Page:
This discussion is, therefore a modest attempt to analyse the state at this conjuncture. It is acknowledged that the state in Ireland is similar to those in other jurisdictions in that it is a fluid, dynamic formation whose components shift over time. Furthermore, the discussion will not seek to supplant or disrupt some of the other models of the state which have evolved in recent years: for example, the notion that the state in Ireland can be viewed as a 'competition state' (Kirkby and Murphy, 2011). It is understood that the state in the Republic is a neoliberal state and its core function is to furnish an 'apparatus whose fundamental mission [is to] facilitate conditions for profitable capital accumulation on the part of both domestic and foreign capital' (Harvey, 2005: see also Allen, 2007). Following the analysis of David Harvey, it is also recognised that here the 'state-finance nexus' fulfils a key role, confounding the 'analytic tendency to see state and capital as clearly separable from each other' (Harvey, 2010: 48). Central to this model are dynamic 'structures of governance' where the 'state management of capital creation and monetary flows becomes integral to, rather than separable from, the circulation of capital. The reverse relation holds as taxes or borrowings flow into the coffers of the state as state functions also become monetarised, commodified and ultimately privatised' (Harvey, 2010: 48). The 'state-finance nexus' functions, therefore, as 'the "central nervous system" for capital accumulation' (Harvey, 2010: 54). However, each state possesses its own 'state-finance nexus' which becomes the focus of struggle for 'defining some sort of rough consensus as to how social life shall be regulated' (Harvey, 2010: 63). In the Republic, 'social partnership' provided the key institutional mechanism for this form of regulation until the commencement of the recession (Allen, 1999). Beyond the nation-state constellation, there is also a global architecture which provides 'an international version of the state-finance nexus' (Harvey, 2010: 51): hence the operation of the World Bank, the ECB, the IMF, OECD, and the G20. Indeed, as mentioned, the ECB and IMF have been particularly important in their interventions in Ireland.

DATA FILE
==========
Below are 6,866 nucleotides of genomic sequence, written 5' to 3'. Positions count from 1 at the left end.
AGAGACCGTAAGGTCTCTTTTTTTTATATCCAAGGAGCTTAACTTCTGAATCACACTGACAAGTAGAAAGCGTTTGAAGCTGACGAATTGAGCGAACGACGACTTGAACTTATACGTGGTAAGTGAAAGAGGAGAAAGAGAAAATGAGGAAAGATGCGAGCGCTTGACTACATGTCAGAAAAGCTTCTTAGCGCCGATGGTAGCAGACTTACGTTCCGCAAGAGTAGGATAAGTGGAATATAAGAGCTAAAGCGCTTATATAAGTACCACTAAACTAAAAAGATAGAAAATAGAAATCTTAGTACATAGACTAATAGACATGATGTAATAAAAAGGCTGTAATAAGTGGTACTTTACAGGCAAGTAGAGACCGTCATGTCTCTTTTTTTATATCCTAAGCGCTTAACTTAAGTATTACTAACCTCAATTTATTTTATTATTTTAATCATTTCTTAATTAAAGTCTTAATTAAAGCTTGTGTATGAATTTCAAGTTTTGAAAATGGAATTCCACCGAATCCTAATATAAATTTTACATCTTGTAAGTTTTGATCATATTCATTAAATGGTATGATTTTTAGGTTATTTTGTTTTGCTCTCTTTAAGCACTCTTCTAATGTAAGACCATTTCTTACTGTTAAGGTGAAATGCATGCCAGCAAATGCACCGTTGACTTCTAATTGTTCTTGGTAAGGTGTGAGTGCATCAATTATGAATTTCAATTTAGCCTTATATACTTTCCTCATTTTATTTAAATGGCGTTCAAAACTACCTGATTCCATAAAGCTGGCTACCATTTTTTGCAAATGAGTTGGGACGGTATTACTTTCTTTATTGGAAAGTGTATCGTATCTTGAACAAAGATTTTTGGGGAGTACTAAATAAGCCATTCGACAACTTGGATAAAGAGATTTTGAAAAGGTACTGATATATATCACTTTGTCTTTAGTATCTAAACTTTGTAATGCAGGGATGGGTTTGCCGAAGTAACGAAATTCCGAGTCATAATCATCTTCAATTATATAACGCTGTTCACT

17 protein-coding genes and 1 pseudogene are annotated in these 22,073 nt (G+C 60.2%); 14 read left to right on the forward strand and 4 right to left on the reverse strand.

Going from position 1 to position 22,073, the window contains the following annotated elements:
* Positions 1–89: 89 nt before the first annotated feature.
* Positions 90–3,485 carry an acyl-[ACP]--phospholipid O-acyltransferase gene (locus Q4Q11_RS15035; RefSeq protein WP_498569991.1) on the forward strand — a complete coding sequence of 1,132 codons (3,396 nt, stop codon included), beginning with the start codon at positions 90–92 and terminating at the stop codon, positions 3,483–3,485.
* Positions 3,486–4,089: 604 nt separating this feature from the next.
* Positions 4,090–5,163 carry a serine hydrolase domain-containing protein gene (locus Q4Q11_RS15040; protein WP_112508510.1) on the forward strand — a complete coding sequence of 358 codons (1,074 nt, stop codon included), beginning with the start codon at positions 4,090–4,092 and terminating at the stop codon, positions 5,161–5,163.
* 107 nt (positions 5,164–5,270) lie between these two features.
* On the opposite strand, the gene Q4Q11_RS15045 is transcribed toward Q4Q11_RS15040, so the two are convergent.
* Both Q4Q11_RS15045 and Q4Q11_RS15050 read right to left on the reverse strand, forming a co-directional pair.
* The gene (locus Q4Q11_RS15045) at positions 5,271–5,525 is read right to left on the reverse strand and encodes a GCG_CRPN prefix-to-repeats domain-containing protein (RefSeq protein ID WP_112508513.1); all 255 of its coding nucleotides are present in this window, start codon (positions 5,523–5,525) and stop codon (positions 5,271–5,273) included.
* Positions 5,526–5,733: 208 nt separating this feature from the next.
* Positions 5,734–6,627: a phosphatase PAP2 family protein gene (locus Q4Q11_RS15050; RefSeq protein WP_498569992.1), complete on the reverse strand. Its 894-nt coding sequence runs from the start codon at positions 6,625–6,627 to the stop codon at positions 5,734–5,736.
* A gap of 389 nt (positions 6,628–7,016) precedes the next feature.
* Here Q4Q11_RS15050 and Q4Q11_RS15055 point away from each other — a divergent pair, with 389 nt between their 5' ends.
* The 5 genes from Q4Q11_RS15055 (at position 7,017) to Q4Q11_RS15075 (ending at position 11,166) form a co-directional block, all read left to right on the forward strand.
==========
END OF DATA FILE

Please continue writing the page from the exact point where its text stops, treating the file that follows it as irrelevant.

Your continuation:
Whilst building on this analysis, the argument that follows maintains that the 'state-finance nexus' is a somewhat insufficient model to entirely account for the complexity of the Irish dimension. The Irish state can be interpreted as an integrated formation containing at least six separate, interlocking and shifting components. In both an historical and contemporary sense, these will be identified and articulated as: a class rule state; an authoritarian state; a confining state; a censoring state; a discriminatory state and containing a state within a state. This mapping of the hexagonal state provides a prism to examine a particular facet of the con junctional crisis: the disarray within child and child-protection services in the Republic.